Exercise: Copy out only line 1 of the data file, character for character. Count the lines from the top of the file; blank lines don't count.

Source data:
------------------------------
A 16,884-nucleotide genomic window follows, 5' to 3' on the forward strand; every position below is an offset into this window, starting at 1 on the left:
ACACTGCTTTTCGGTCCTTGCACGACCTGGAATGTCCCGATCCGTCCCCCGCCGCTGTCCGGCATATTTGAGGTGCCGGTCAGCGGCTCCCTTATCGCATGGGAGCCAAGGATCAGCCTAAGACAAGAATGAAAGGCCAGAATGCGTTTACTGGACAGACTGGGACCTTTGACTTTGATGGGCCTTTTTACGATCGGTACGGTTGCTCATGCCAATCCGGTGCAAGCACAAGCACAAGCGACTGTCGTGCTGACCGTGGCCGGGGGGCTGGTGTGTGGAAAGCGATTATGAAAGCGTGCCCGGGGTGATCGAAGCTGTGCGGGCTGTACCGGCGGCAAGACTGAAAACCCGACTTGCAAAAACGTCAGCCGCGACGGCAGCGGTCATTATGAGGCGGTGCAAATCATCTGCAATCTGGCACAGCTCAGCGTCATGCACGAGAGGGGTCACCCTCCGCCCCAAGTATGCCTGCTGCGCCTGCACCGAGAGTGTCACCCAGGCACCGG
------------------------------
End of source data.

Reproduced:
A 16,884-nucleotide genomic window follows, 5' to 3' on the forward strand; every position below is an offset into this window, starting at 1 on the left: